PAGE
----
Airports speak volumes. Like tea leaves in porcelain cups; airports and airlines can reveal much about their parent country's fortunes.
It is not easy to dismiss the 17-21 November Dubai Airshow as just another middle eastern spending spree. In the heat, dust and hazy skies of 17th November the planned air display was cancelled as a sandstorm enveloped the 645,000 square metre venue. Undeterred sheikhs and airline executives paraded along aisles of parked jets. No, there was something else afoot. The very first day of the airshow at Al Maktoum airport saw deals worth £120 billion for commercial jets. The four local big players, Etihad, Emirates, FlyDubai and Qatar Airways ordered a total of 484 new planes.
Jim McNearney, CEO Boeing was all smiles as he presented Chairman of Emirates Group Sheikh Ahmed Al-Maktoum with a table-top scale model of a Boeing 777X plane. After all he had just sold more than £62 billion worth of planes. Emirates led the pack with 150 Boeing 777X planes valued at £47 billion. The aircraft is a larger and more fuel-efficient cousin of the popular 777. The airline also placed a more modest order for 50 Airbus A380 aircraft worth £14 billion.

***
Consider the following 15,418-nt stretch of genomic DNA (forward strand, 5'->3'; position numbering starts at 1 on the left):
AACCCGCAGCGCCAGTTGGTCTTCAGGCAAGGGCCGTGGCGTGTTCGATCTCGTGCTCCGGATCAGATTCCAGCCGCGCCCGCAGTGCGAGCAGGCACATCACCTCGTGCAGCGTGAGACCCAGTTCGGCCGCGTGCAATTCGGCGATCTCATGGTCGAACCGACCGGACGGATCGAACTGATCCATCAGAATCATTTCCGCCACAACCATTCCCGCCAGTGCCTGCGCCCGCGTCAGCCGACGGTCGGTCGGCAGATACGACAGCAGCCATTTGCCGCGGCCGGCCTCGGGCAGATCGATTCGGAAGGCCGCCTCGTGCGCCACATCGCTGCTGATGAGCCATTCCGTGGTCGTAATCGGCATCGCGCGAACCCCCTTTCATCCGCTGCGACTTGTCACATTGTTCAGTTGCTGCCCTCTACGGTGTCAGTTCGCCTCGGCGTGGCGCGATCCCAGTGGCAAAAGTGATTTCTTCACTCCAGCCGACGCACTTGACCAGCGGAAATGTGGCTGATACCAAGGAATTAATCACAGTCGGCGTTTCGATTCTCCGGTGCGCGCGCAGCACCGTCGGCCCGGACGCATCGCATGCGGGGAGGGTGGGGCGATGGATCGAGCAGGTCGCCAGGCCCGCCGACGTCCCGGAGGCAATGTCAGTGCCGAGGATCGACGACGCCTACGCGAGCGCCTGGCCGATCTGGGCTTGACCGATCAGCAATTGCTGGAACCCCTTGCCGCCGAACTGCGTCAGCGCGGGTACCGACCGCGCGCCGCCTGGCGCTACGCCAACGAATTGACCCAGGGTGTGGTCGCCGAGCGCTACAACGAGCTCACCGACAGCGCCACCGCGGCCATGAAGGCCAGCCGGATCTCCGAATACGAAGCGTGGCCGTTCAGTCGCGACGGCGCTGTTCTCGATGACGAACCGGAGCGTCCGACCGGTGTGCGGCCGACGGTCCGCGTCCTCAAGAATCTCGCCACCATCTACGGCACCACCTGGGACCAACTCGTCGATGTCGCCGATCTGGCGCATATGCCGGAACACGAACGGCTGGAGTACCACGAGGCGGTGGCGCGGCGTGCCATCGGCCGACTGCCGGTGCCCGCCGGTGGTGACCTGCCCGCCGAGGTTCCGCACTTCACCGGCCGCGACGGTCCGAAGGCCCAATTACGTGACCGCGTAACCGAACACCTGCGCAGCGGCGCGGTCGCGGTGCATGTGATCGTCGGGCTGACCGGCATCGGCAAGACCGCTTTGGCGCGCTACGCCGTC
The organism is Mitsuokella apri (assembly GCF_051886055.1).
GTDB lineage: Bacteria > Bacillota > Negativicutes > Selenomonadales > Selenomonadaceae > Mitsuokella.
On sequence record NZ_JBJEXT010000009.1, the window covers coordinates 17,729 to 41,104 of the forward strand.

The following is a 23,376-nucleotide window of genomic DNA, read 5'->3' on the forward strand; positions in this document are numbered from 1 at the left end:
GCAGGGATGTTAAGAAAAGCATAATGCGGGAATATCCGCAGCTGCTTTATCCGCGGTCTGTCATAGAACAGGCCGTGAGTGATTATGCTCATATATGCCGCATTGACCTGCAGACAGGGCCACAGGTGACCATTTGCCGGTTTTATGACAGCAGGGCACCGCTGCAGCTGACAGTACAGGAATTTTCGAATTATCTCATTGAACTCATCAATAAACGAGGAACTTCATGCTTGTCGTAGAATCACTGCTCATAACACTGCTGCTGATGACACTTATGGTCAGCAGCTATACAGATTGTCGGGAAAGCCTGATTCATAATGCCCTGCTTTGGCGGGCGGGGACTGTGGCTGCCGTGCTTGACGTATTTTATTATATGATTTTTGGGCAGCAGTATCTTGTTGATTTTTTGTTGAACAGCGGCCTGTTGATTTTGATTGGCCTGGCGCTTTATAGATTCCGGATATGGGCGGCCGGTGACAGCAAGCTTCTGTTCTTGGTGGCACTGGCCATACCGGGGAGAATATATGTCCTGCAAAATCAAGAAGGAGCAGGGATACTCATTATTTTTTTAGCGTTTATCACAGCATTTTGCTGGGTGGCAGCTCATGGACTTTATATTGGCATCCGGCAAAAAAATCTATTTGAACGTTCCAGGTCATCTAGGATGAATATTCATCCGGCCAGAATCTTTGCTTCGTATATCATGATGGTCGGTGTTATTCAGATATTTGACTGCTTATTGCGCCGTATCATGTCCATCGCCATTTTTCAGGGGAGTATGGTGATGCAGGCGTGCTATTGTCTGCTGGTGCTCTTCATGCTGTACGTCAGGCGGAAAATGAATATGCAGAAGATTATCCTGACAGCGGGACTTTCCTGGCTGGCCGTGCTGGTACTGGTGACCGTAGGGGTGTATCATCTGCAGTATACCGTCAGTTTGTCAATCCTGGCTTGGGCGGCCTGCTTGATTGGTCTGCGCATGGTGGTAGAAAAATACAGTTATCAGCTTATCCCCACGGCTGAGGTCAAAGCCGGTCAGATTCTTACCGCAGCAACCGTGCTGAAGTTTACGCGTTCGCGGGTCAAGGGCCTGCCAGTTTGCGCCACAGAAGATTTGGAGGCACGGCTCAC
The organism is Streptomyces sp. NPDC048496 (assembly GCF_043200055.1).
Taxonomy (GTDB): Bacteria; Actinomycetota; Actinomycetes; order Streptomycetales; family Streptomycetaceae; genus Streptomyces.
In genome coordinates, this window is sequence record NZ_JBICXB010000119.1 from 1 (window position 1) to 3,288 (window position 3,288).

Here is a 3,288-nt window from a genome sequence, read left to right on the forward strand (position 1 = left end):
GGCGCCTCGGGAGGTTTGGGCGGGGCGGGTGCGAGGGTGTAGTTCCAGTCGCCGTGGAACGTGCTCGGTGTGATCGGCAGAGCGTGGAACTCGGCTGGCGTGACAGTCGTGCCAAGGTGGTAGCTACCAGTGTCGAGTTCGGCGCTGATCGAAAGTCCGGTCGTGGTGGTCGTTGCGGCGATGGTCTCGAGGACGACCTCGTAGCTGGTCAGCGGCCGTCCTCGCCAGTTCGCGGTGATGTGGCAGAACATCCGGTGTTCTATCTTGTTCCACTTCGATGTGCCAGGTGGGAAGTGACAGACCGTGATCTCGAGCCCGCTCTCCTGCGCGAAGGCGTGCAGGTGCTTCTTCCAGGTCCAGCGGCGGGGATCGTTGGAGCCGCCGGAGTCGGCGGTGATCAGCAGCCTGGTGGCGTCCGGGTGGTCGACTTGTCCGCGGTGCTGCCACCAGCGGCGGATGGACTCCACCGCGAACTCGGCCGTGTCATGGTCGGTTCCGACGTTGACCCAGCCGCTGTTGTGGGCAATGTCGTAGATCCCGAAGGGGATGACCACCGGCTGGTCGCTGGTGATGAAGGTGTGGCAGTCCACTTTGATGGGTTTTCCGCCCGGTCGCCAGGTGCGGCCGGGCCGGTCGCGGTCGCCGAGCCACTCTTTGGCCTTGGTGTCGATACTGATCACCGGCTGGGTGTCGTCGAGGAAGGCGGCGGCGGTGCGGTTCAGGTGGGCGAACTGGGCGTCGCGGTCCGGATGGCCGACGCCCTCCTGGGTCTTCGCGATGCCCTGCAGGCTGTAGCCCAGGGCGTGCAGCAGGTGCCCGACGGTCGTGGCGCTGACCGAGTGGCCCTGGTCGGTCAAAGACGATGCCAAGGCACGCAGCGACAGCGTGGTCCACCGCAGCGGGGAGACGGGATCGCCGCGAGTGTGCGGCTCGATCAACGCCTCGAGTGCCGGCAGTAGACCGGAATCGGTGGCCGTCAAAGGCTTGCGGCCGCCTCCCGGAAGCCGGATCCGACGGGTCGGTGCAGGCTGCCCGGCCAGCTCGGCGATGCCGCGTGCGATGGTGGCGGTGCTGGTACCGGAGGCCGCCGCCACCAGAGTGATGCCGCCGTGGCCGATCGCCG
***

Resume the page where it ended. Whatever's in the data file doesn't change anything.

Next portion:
It would be tempting to say that all is well with the airline industry. But is it really? After 9/11 the very first substantial market repercussions were felt by America's passenger airlines which were thought to be too big to fail. It took three years to recover the £14 billion revenue drop in the American airline industry between 2000 and 2001. Only by 2006 had airlines returned to profitability, albeit with an average margin of only 1.1%, only to plummet 14% in revenue with the global economic recession in 2008. While it is difficult to isolate the impact of the events of 2001, we can say that they were a part of a chain of events that cost the industry three years of growth. The 2008 global financial crisis cost another two years of growth.
As airlines and airports in the West struggled, many like Emirates and Etihad made hay. As emerging markets picked up steam, so did their airlines and their airports. Delhi, Singapore and Dubai all conspired to outdo each other in connections, in splendrous waterfalls and terminals. In particular, Dubai, Doha and Abu Dhabi have been constant in their efforts to appear as even more diversified financial hubs.
The sheer scale of orders placed has its roots in the predicted year on year increase in air traffic through the Gulf region as hubs like Dubai and Abu Dhabi start to replace European airports as stopovers. It is sheer war over air routes and if the maxim about martial successes being dependent on money ever held true then the Middle East has already won. Not only do Emirates and Etihad have sovereign funds to back them up, they also have the home advantage of cheaper jet fuel and an army of low-paid airport workers from Southeast Asia at their disposal. Between now and 2030, Dubai wants air traffic at the new Al Maktoum airport to reach 160 million.
Sheikh Al-Maktoum made his stance clear, " We are buying a product from their countries. So why would they not allow us to fly to these airports? If they don't, they can take their planes back".
The battle of giants